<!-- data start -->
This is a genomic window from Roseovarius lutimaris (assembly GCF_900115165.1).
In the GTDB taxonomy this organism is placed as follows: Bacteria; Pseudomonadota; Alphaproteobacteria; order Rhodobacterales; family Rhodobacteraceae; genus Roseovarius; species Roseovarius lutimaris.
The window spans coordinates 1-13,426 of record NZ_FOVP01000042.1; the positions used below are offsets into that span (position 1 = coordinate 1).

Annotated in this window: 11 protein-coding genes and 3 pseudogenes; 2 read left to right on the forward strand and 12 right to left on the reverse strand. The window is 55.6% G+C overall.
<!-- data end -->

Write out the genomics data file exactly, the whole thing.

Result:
This is a genomic window from Roseovarius lutimaris (assembly GCF_900115165.1).
In the GTDB taxonomy this organism is placed as follows: Bacteria; Pseudomonadota; Alphaproteobacteria; order Rhodobacterales; family Rhodobacteraceae; genus Roseovarius; species Roseovarius lutimaris.
The window spans coordinates 1-13,426 of record NZ_FOVP01000042.1; the positions used below are offsets into that span (position 1 = coordinate 1).

Annotated in this window: 11 protein-coding genes and 3 pseudogenes; 2 read left to right on the forward strand and 12 right to left on the reverse strand. The window is 55.6% G+C overall.